If that still doesn’t work, start cold-emailing. The more specific your email pitch, the better it usually goes (see the pet store script above).
If you still can’t figure out who to ask, then go back to step one and figure out what problems you can solve, and for whom. And be glad you didn’t waste time and money on a bunch of branded stuff for something buyers aren’t that into, or for people you can’t access. You have serious tech skills, and they can be used for just about anything.
Interview potential buyers in a genuine way.
Once someone is interested, set up a consultation to sell them on your product. If you want to be fancy, develop a “diagnostic tool”—this could be as simple as a checklist you run through with the potential client to determine whether they need your product, or which of your products they need. This has the added benefit of making your call or meeting less salesy, since planned activities always make things less awkward.
If you get some people who will talk to you but won’t quite buy, set up phone calls with them and ask them lots of questions. What problems do they have, and what hasn’t worked? What did they not like about the last person they hired? People love to complain. Write it all down: This will help you come up with a more appealing offer. There’s no reason to be sneaky about this. Just ask: “I understand that the X I offered isn’t quite the answer to this problem. What if I offered Y? I’m not sure that I will develop this offering, but would it be worth $1,200 to solve the problem with Y? I might pivot my business in this direction.”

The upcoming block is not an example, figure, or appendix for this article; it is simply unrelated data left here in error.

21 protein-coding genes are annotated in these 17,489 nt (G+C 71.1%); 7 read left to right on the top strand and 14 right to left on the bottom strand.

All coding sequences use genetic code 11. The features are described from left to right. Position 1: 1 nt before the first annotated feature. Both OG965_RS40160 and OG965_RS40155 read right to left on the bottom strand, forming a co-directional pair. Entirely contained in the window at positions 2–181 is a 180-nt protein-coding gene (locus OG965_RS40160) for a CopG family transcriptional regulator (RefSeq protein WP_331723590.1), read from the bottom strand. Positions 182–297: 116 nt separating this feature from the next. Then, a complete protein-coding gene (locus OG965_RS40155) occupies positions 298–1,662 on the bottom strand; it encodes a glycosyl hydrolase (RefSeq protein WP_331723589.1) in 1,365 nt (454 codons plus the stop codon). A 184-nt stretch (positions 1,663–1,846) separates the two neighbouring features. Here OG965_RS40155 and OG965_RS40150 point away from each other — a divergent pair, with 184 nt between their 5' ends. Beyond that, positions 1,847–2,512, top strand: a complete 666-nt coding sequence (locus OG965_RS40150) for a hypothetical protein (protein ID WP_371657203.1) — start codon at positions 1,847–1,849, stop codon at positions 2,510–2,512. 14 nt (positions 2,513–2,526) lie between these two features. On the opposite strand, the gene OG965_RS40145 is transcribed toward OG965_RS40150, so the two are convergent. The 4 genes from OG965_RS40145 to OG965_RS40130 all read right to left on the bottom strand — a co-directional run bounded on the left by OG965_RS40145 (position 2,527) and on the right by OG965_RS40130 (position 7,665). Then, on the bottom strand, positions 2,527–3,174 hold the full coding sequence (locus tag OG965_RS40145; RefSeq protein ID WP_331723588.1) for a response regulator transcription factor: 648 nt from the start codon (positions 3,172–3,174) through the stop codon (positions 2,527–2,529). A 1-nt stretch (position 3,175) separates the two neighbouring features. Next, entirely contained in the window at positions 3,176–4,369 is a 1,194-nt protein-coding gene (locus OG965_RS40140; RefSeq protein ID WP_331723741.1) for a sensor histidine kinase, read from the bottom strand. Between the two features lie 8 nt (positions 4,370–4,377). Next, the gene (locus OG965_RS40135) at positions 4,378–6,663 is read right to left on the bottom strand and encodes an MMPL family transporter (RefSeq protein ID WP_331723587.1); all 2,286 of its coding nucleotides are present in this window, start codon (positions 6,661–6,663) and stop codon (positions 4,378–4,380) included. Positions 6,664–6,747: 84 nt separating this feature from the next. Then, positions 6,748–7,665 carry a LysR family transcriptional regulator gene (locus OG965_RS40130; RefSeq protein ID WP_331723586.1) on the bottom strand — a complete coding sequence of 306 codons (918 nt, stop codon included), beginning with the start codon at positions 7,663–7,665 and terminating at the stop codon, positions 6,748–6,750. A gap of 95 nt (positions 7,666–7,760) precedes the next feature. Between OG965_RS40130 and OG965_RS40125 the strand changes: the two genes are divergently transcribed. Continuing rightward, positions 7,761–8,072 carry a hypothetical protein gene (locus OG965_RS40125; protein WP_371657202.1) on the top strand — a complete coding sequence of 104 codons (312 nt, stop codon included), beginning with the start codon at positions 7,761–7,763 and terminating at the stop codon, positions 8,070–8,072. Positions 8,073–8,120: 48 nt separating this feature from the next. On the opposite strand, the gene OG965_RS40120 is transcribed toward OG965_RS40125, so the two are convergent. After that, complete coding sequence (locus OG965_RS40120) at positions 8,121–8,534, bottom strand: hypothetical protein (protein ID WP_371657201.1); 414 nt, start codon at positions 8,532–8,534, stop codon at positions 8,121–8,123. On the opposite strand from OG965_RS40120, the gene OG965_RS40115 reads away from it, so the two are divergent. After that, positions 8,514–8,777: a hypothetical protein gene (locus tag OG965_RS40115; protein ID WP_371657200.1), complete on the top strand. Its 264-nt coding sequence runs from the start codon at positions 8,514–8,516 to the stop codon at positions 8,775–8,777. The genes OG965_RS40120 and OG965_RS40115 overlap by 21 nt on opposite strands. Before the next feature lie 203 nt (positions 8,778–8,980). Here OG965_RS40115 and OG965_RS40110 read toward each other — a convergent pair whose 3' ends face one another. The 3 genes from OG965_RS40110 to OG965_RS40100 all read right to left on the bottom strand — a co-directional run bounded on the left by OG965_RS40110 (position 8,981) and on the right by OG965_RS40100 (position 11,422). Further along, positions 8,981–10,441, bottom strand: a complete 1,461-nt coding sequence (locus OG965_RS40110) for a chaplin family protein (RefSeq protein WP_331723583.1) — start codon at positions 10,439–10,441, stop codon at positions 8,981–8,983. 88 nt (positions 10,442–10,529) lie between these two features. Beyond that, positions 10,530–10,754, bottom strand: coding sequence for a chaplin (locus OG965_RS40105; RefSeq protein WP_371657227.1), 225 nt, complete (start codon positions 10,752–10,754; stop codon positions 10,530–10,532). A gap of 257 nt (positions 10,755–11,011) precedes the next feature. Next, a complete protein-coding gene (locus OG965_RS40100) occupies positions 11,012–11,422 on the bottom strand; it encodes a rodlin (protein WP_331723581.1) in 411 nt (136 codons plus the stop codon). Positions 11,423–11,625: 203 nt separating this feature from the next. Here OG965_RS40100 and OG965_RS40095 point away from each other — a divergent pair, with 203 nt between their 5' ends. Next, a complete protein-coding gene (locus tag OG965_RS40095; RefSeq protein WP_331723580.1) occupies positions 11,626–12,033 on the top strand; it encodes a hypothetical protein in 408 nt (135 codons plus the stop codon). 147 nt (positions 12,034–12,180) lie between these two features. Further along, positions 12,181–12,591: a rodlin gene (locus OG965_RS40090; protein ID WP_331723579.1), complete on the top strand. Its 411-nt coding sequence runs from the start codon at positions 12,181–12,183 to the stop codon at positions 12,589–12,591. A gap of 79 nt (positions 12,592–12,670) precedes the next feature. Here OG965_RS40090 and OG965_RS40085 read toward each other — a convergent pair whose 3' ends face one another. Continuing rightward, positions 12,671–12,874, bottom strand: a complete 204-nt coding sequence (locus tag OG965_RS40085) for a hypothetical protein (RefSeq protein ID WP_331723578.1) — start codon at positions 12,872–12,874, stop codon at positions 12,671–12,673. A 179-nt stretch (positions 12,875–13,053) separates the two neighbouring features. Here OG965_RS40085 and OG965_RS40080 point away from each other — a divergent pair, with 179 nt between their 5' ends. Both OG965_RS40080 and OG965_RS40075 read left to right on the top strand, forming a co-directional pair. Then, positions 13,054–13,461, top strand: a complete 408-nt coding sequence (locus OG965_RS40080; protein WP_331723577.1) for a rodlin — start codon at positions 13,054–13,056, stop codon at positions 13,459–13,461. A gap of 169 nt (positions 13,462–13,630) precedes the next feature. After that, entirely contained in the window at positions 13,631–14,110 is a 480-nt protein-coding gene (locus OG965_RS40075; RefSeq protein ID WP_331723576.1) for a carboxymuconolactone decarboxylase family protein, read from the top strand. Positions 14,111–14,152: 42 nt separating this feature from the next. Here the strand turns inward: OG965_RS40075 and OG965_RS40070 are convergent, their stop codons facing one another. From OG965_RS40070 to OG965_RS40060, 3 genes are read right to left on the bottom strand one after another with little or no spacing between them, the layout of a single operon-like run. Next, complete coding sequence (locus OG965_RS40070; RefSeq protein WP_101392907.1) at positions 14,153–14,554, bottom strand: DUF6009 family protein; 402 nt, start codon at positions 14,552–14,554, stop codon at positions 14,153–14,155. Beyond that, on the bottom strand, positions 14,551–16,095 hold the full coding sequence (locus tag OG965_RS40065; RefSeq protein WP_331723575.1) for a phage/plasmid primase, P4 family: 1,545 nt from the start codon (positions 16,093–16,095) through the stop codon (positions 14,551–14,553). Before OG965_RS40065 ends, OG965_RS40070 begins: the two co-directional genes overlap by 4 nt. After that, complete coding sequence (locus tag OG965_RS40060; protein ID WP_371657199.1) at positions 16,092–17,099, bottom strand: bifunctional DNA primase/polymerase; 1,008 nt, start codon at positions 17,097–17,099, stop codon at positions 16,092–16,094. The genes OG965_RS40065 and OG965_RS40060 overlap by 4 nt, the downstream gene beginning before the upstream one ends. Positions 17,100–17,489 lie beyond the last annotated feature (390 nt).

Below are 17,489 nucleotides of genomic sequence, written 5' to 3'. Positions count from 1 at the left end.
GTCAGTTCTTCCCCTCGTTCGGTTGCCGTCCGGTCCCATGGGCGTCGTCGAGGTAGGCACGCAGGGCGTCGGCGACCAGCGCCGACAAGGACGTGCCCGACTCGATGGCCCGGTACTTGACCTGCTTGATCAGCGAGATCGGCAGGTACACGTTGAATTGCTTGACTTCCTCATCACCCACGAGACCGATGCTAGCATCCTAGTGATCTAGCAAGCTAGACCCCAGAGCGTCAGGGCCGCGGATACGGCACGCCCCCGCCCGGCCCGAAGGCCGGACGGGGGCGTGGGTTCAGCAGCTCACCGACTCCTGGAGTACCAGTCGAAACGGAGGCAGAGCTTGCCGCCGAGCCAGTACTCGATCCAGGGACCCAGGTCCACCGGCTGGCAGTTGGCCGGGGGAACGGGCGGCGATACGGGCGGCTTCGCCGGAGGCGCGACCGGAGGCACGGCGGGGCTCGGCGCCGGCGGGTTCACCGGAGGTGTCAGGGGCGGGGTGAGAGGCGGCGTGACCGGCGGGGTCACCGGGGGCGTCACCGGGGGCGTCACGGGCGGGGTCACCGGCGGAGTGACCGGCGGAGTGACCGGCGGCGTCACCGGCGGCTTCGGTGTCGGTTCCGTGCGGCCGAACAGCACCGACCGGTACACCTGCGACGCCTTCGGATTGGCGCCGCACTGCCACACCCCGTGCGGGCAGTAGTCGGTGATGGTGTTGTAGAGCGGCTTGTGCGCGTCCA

Should you work for free? Or for your friends?
Sure, sometimes! Here are some caveats: Don’t work for big companies for free. Don’t work for free for nonprofits just because they’re nonprofits. (Would you give your rent money to that nonprofit?) And don’t work for nothing—if you’re not getting paid in cash, you should get paid in very specific favors.
For example: You do a project for your friend, uncle, etc. (Pro tip: “Pro bono” sounds way fancier than “free.”) Send a written agreement specifying:
- What you will create for Friend/Uncle, and its cash value, which you are waiving.
- That Friend/Uncle in turn will permit you to use screenshots, case studies, etc., from the project in your marketing materials on any platform.
- That you will be able to supply Friend/Uncle’s direct phone number as a reference for future clients for a period of one year.
- That Friend/Uncle will provide a LinkedIn testimonial, a tweet with a link to your services, and e-introductions to at least three potential clients (or a custom blog post, or an article about your services in a trade association newsletter, etc.).